supersonicwaffle GBAtemp Regular

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    I don't even know where to begin tackling this because it's utterly absurd.
    First of all, he can't just "find a way" if he isn't granted safe passage. Ecuador granted him status as a diplomat which wasn't recognized by the UK, he would have been immediately arrested if he stepped outside the embassy, the police has previously threatened to enter the embassy and arrest him, the embassy was guarded by british police 24/7 from 2012 to 2015.
    Whether you like it or not, Assange was able to successfully make his case that he was politically persecuted and was granted asylum.
    He was told that he was welcome to stay at the embassy indefinitely.
    I find it worrisome that someone should expect to have their asylum revoked at some point because they're in an embassy with the passage to freedom blocked by what was acknowledged to be his opressors, if they had the power themselves to find a way to get to safety they wouldn't be seeking asylum in the first place.

    I want to make it absolutely clear that I'm in favor of granting asylum for people from wartorn countries but asylum is usually reserved for political state persecution based on immutable characteristics or political leaning. Poverty, war or violence from organizations other than the state itself does not warrant an asylum claim according to the geneva convention. Seeing you defend the right of central americans to claim asylum in the other thread and your indifference towards Assange's situation reveals a freightening double standard.
     
    Last edited by supersonicwaffle, Jul 23, 2019
  6. Xzi

    Xzi All your base are belong to the proletariat

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    The Brits didn't care about what the US wanted, Assange had previously failed to appear in court for charges against him in the UK. It's still unknown whether a British court will decide to extradite him or not, that hearing isn't scheduled until February 2020.

    Then his situation was even more precarious than I believed it to be. All the more reason not to piss off his hosts the way he did. Perhaps he was too narcissistic to ever consider that they might evict him, no matter how horrendous his behavior.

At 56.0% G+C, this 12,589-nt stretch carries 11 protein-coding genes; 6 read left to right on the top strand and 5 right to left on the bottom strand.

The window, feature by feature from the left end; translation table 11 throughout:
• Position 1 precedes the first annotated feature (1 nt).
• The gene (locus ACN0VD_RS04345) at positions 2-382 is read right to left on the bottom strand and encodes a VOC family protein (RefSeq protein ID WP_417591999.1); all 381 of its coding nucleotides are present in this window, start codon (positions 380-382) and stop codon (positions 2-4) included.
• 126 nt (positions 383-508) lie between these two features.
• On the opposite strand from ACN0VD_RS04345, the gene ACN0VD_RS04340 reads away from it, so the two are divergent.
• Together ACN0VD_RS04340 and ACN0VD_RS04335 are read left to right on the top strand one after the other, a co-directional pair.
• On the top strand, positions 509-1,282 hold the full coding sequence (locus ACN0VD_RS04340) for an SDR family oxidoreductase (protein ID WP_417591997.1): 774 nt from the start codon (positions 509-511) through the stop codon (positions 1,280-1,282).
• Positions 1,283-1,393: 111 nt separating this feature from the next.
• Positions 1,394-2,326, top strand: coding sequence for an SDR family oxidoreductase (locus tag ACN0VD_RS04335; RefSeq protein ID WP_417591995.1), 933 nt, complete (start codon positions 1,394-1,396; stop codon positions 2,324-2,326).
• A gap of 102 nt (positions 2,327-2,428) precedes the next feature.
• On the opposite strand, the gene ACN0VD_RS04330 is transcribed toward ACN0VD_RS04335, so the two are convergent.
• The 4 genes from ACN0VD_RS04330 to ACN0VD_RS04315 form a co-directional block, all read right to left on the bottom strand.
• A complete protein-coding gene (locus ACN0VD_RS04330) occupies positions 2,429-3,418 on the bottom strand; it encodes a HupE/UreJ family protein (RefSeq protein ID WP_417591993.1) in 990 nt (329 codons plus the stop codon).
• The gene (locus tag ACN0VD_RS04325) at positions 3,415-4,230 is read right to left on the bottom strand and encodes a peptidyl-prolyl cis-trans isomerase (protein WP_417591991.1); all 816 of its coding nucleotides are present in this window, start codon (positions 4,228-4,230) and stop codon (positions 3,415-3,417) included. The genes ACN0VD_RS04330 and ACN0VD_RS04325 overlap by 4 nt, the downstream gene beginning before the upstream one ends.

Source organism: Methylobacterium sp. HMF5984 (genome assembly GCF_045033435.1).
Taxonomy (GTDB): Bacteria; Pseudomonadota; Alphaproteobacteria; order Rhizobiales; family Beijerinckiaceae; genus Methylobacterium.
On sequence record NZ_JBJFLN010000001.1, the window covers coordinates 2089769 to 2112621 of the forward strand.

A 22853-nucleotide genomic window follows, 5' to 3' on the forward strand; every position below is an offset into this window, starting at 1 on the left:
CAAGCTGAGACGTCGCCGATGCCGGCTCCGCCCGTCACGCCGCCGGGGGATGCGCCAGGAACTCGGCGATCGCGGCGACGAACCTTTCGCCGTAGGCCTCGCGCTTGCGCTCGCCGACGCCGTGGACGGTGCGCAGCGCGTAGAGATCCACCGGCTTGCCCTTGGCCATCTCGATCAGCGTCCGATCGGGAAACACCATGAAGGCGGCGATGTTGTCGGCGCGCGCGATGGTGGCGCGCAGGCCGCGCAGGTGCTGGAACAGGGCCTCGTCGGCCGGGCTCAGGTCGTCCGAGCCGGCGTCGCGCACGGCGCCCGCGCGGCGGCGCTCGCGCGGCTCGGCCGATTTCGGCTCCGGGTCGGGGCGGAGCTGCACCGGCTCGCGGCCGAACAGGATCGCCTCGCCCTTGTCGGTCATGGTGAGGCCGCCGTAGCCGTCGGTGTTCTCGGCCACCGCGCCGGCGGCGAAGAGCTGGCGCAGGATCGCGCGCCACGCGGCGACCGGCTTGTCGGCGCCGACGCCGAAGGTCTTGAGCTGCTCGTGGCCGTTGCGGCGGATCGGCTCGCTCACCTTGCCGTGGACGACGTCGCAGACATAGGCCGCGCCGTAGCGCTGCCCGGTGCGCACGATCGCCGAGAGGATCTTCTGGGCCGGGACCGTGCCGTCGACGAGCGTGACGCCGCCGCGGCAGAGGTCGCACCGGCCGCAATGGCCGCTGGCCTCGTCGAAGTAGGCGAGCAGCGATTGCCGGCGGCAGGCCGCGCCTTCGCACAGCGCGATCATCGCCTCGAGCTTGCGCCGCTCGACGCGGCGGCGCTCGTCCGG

I've already stated that I don't think Assange should be jailed over the Chelsea Manning leaks, but his situation is not at all comparable to that of immigrants fleeing cartel violence and countries in crisis. When you're in the business of publishing unredacted leaks and whistleblower information concerning every government (except one), you're bound to attract the attention of the world's law enforcement agencies. So you either have to understand the law very well and use every legal loophole at your advantage to stay within a grey area, or if you're going to cross that line, you have to be intelligent enough to stay three steps ahead of law enforcement at all times. Assange did not have either of these traits, so it's unsurprising that he managed to back himself into this corner.
     
    Last edited by Xzi, Jul 23, 2019
  7. supersonicwaffle

    supersonicwaffle GBAtemp Regular

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    It's unknown whether a British court will extradite him to the US, that is correct. However, Assange hasn't failed to appear in court, he sought asylum in the Ecuadorian embassy to prevent his extradition to Sweden which has been decided by the UK Supreme Court.
    The documents WikiLeaks published contained material of a conflict that Great Britain was directly involved in. Assuming a conflict of interest isn't far fetched.
    British prosecution persuaded the swedish prosecution not to withdraw their arrest warrant when they intended to do so in 2013. The swedish arrest warrant has ultimately been withdrawn in 2017. Swedish courts have denied a request for Assange's extradition to Sweden just last month.

    You're correct they aren't comparable. Assange has much more of a leg to stand on to claim asylum. That is not to say asylum shouldn't be granted to the central american people fleeing those situations.